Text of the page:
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Guess what’s growing under London? Day Four of our Festive Spirit of Giving and we thought we would share news of this exciting project in London.
Two entrepreneurs, Richard Ballard and Steven Dring, have teamed up with Michelin-starred chef Michel Roux Jr to create a working farm in an extensive tunnel network beneath London’s Northern Line.
The subterranean farm will produce a range of micro-herbs, shoots, miniature vegetables and other delicacies that will be sold to restaurants, supermarkets and wholesalers. The tunnels will provide 2.5 acres of growing space.
The tunnels sit beneath the Northern Line near Clapham North tube station.
The farm will be carbon neutral. Special low energy LED bulbs and an integrated hydroponics system are used. One hundred feet of earth above the tunnels keep temperatures steady at around 16 degrees centigrade all year round and energy consumption at a minimum. Any energy needs will be extracted from green suppliers and the proximity of the tunnels to New Covent Garden market and London’s many restaurants will keep food miles to a minimum.
Richard Ballard and Steven Dring hatched the idea two years ago after lengthy debates about how to achieve a carbon-free economy and how to deal with the pressures of urban population growth. Since then they have been working out how to bring their vision to reality. Chris Nelson, an expert horticulturalist used to growing crops in some of the harshest conditions on the planet, is a core member of the team.
The tunnels were originally used to house people sheltering from air raids in World War II. All fittings and reminders of its past were removed decades ago, although a nearby tunnel network, which retains bunk beds, has been listed by English Heritage.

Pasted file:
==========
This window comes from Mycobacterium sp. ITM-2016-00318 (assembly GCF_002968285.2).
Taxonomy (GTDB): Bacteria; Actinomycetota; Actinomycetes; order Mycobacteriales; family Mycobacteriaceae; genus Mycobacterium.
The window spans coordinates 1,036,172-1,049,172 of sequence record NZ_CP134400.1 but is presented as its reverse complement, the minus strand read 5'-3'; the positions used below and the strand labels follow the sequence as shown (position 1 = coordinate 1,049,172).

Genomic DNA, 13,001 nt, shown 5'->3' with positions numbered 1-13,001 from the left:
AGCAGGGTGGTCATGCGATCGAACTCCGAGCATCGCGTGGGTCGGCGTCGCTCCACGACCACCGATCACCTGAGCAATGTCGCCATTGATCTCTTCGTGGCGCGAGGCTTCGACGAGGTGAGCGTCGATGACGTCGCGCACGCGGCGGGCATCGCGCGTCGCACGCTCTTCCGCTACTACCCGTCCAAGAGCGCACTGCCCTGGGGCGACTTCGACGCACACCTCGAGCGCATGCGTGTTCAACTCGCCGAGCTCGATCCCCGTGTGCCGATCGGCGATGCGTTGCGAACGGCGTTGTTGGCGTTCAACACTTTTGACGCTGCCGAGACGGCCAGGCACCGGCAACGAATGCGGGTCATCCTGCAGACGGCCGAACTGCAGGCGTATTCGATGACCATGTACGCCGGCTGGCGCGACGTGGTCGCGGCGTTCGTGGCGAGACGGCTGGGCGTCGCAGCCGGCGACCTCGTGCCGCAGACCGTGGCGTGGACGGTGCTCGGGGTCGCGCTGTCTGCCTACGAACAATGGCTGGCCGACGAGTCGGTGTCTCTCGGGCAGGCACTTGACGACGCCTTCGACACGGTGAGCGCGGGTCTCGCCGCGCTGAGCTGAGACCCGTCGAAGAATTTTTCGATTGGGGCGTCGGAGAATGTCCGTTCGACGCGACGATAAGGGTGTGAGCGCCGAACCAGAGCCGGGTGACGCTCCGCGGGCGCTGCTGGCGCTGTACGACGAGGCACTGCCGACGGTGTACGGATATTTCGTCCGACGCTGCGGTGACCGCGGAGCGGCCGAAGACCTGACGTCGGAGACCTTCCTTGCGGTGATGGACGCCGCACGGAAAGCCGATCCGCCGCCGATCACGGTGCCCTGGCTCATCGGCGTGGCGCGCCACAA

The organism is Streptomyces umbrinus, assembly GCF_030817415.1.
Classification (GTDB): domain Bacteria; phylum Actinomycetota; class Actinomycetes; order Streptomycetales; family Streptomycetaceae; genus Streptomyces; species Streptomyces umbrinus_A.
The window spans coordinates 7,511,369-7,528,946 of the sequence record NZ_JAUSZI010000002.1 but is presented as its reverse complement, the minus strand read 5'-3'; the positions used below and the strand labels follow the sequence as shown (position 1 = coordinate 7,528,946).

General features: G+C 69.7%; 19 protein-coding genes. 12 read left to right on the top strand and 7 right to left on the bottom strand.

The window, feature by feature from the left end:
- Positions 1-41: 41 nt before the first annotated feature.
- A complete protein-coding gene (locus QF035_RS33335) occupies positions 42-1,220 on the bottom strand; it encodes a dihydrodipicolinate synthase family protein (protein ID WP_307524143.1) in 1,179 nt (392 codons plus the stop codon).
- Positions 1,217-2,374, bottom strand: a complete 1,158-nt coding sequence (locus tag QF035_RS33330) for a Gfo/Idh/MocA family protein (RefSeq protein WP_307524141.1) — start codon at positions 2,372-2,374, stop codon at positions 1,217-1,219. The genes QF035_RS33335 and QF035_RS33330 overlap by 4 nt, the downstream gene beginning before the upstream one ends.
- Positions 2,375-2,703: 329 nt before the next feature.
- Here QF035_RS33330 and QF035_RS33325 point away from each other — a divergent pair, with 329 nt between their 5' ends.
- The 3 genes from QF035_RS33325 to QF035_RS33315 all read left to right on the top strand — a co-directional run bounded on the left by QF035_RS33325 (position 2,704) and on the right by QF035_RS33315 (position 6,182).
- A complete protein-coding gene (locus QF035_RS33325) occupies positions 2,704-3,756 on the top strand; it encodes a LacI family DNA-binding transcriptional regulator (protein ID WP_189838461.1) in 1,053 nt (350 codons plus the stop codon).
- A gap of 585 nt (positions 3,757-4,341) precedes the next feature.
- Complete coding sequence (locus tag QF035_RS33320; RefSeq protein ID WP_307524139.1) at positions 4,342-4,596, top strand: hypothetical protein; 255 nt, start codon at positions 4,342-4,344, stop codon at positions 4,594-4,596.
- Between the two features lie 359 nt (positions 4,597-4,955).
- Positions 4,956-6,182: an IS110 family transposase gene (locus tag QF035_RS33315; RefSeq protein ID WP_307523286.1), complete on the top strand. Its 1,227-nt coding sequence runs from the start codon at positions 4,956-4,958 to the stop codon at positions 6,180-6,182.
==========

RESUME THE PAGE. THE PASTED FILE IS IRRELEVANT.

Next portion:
Initial crops will include a range of exotic herbs and shoots, including Pea Shoots, Rocket, Red Amaranth, Mizuna, Broccoli, Garlic Chives, Red Vein Sorrel, Mustard Leaf, Radish, Coriander and Thai Basil. Edible flowers and miniature vegetables will also be grown. Stage two crops will include heritage tomato varieties, and mushrooms. Special filters keep the air in the tunnels free of pests, eliminating the need for pesticides.
2014 saw the launch of the crowdfunding campaign, complete with a video that shows the tunnels. Investors could get a stake in Growing Underground today for as little as £10. The campaign is now closed but the video beautifully shows this unique growing location.
A brief history of the Clapham North tunnels
Work began on the shelter tunnels on November 27th 1940 and was completed in 1942. The arrival of flying bombs prompted the Government to open the shelters to the public. Clapham North opened on July 13th 1944 and was equipped with bunks, medical posts, kitchens and sanitation and had capacity to accommodate up to 8,000 people. The highest recorded nightly population of the London-wide shelter network was 12,297 on July 24 1944, about one third of total capacity. The last air-raid warning of the war was sounded on March 28th 1945 (the European war ended on May 8th), but about 12,000 homeless people continued to sleep underground until May.
More information can be found at the Growing Underground website.